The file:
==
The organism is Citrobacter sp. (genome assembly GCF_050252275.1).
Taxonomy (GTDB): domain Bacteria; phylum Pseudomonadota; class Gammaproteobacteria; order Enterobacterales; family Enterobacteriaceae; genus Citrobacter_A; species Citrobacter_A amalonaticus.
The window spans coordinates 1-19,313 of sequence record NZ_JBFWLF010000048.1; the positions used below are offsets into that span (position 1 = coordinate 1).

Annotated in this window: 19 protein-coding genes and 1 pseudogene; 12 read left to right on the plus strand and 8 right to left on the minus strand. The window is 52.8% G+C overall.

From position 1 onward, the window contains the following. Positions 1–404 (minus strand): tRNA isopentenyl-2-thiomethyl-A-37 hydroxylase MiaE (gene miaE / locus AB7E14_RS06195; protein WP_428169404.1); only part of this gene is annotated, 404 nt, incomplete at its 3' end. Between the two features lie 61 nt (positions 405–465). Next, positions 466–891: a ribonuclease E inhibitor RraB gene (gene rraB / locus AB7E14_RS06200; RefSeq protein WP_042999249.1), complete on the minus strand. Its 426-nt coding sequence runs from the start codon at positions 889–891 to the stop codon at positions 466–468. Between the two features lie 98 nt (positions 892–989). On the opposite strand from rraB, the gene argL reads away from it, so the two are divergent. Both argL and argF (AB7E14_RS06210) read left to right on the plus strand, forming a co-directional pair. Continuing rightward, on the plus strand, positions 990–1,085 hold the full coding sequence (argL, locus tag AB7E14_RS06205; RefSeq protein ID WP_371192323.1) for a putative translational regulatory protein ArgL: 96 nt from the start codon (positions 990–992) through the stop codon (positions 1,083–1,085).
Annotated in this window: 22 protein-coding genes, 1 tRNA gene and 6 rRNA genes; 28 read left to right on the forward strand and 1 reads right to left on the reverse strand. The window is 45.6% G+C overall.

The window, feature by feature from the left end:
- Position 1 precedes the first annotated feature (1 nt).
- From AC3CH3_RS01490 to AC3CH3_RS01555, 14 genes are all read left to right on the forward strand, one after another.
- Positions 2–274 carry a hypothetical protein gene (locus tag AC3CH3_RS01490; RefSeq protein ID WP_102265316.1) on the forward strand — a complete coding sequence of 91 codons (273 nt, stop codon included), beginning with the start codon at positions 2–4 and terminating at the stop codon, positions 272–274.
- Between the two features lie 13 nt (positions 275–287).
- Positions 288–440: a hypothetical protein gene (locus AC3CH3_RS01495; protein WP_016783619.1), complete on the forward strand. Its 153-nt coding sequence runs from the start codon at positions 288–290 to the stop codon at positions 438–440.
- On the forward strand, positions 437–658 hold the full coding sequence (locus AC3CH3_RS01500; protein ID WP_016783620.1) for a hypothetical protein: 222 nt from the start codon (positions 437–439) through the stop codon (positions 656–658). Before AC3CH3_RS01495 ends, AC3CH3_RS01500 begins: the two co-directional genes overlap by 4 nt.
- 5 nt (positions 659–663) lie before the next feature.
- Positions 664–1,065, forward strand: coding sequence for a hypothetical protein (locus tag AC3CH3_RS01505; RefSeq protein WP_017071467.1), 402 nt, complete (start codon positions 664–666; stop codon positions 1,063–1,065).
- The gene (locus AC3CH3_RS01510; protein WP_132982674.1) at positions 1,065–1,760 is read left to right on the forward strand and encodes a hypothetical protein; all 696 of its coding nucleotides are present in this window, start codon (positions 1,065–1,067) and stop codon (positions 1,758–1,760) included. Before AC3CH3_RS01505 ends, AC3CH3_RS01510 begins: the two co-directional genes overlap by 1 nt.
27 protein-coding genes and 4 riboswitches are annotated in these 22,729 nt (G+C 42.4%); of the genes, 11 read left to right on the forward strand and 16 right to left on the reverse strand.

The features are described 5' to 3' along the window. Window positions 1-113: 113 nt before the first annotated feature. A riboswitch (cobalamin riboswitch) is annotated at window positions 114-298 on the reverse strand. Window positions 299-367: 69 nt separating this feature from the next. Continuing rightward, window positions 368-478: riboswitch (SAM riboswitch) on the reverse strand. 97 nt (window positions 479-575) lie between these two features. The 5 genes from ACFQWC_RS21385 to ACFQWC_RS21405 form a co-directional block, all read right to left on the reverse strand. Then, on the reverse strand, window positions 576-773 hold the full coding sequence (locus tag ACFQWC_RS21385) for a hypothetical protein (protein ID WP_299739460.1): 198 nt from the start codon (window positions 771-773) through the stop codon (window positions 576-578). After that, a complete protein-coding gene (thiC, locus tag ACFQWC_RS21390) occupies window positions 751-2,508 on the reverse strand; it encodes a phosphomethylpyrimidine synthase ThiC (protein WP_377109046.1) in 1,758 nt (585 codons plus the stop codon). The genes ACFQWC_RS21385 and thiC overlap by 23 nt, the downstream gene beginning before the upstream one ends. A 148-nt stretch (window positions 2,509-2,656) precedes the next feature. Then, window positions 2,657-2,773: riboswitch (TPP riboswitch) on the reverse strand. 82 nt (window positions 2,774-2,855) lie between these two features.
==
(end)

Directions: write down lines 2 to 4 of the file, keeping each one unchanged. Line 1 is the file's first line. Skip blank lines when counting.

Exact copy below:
Taxonomy (GTDB): domain Bacteria; phylum Pseudomonadota; class Gammaproteobacteria; order Enterobacterales; family Enterobacteriaceae; genus Citrobacter_A; species Citrobacter_A amalonaticus.
The window spans coordinates 1-19,313 of sequence record NZ_JBFWLF010000048.1; the positions used below are offsets into that span (position 1 = coordinate 1).

Annotated in this window: 19 protein-coding genes and 1 pseudogene; 12 read left to right on the plus strand and 8 right to left on the minus strand. The window is 52.8% G+C overall.